By now you will have started to think about why procurement needs to be part of the multi-disciplinary team (chapter 1) and you will have started to consider who uses your procurement service.
This chapter introduces the need to create your own Digital Data and Technology (DDaT) procurement category.
I started to draft a blog about procurement governance. In fact, it’s supposed to be more about Minimum Viable Governance (MVG) (for the procurement of DDaT), because, lets be honest, it’s all a bit out of kilter at present.
Whilst drafting I kept getting stuck on the view that: people on governance boards need to know the subject they are trying to do governance on. Well I think so anyway.
That made me think: category structures within procurement functions need rebalancing to include DDaT.
The category approach
Procurement people like to work in ‘categories’.
An example of a category is Utilities. This includes gas, electric, water.
Another example is Travel. This includes, trains, planes and automobiles (and a few other things too).
This category approach is a good thing. It creates expertise, allows for greater planning, enables strong market awareness for buyers, etc.
Procurement categories are driven by an overarching strategy and this strategy typically includes:
– savings targets
– routes to market
– trends and future.
A common category in both the public sector and private sector is the Information Technology (IT) category. This traditionally includes:
Its not just about hardware and software
The last decade has seen a steep rise in new technological things. As most of these new things involved a ‘computer’ procurement teams commonly lumped this spend in the IT category. That was fine 10 years ago (kinda gulp), even 5 years ago (a real gulp). However, things need to change. These new technological things:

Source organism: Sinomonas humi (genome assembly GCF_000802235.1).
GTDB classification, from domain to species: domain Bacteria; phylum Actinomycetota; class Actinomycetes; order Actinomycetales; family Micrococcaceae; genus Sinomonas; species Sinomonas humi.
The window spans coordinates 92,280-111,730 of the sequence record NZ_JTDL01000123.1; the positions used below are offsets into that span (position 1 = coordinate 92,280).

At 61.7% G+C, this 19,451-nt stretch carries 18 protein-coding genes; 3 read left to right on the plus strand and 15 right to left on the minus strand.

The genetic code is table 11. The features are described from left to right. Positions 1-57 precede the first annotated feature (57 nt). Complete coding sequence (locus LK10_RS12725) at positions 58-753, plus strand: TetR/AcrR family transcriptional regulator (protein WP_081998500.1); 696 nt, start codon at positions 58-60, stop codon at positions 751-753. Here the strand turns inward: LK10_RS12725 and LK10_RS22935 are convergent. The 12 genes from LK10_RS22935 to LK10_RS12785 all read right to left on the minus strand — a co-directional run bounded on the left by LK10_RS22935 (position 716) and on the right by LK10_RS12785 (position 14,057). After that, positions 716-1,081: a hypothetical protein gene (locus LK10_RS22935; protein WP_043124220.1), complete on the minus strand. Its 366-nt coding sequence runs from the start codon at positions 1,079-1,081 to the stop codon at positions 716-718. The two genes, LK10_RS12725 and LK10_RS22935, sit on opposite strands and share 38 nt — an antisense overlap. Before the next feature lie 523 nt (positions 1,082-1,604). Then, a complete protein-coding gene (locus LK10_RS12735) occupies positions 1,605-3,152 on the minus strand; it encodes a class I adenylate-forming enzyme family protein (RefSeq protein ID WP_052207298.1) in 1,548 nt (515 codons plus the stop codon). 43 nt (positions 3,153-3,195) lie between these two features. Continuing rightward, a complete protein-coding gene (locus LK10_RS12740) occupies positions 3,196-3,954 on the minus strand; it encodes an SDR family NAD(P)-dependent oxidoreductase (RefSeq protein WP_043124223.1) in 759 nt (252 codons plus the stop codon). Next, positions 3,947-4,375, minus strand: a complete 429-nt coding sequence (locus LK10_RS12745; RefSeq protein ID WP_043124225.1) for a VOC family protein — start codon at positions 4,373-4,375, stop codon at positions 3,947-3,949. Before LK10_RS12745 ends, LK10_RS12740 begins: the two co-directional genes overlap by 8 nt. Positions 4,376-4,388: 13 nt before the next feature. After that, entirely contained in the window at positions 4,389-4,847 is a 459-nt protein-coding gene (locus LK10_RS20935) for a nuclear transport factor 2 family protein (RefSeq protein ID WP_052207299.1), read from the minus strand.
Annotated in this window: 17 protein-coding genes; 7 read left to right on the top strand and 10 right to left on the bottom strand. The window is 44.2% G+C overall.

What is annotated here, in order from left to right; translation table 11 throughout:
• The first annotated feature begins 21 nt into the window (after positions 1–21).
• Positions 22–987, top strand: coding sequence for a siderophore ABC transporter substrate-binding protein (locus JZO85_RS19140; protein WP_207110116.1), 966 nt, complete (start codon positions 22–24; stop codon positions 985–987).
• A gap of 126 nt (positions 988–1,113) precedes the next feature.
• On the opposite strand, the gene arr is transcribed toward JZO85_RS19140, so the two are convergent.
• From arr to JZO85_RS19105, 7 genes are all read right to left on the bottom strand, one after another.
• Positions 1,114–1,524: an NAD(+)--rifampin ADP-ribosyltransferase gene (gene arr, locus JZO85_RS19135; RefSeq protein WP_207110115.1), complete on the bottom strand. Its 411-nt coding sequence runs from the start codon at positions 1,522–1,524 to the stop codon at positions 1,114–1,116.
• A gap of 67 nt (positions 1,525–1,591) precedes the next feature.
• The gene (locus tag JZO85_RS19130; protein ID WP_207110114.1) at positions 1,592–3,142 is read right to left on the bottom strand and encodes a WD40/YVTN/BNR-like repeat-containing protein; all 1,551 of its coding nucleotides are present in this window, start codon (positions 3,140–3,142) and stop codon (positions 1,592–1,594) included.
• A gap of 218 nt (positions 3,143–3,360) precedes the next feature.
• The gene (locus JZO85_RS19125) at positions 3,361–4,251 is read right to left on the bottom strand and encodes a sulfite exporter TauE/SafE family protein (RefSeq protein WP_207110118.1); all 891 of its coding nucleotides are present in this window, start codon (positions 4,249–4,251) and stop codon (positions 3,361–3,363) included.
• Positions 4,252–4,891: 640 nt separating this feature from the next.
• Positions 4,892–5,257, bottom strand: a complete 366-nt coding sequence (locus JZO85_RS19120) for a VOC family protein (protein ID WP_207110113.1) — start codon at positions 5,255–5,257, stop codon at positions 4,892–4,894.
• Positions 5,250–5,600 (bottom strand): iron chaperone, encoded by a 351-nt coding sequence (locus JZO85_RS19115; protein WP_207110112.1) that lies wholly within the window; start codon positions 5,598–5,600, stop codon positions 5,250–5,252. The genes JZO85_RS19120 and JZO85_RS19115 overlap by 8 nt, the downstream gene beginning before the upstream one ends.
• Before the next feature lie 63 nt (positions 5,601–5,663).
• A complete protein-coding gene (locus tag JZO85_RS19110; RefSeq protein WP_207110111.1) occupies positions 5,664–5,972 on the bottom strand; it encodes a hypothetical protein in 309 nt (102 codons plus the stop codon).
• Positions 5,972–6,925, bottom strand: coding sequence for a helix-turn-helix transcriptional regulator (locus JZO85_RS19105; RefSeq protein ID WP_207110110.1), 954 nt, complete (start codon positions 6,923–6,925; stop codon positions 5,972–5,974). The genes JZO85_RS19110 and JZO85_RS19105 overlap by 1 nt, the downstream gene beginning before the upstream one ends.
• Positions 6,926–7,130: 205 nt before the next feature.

a. make peoples lives better
b. they are widely used by all
c. they have established markets (or these markets are in infancy and need shaping)
d. they are also awesome (and the procurement profession needs to help procure them at the right time and price, in the right quantity, with the right service/quality assurance).
GDS, CCS and LGA leading the way
The Digital Marketplace, part of the Government Digital Service (GDS) and the Crown Commercial Service (CCS) have led in addressing some of this. GDS knows technology and data and CCS knows commercial and procurement. You can see how they’ve worked together to create a strong category to address some of this within the CCS Technology category which includes:
– Tech Products and Services
– Software licensing
– Telecoms expense management
– Hosting services.
Another strong leader in bringing its IT category up to speed is the Local Government Association (LGA) with its: National technological and digital procurement category strategy. If you haven’t seen this already take a look.
The work by these three organisations (bringing the two worlds of Procurement and Technology closer) should be applauded. This good work now needs to trickle down to individual procurement functions.
Time to change
I’ve spent a lot of time looking at the IT category strategies of many public sector organisations and many are still based on hardware, software, and telecoms. I think its time the IT category was extended to include some of these new things.
The new IT category – lets call it DDaT
If you work in procurement and you haven’t looked at this already then perhaps a good way of doing so would be to start using a similar structure to this:
– Artificial Intelligence (Robotics, Sensory, and Autonomous vehicles)
– Networking and Hosting
– Personal (Voice recognition and Mobile apps)
– Security, Cyber, and Authentication
– Specialisms (Programming, Development, Testing, etc)
– Technology and Digital.
(This is my simplistic view of what I think the procurement DDaT should look like).
Helping to get closer to MVG
I believe if a procurement function changes its structure (in line with the above) it will become more aware of the wide variety of things the modern “IT” category needs to understand. The more it understands this and the issues our technology and data colleagues face the closer procurement and technology can work together. This will make governance better – a good thing, right?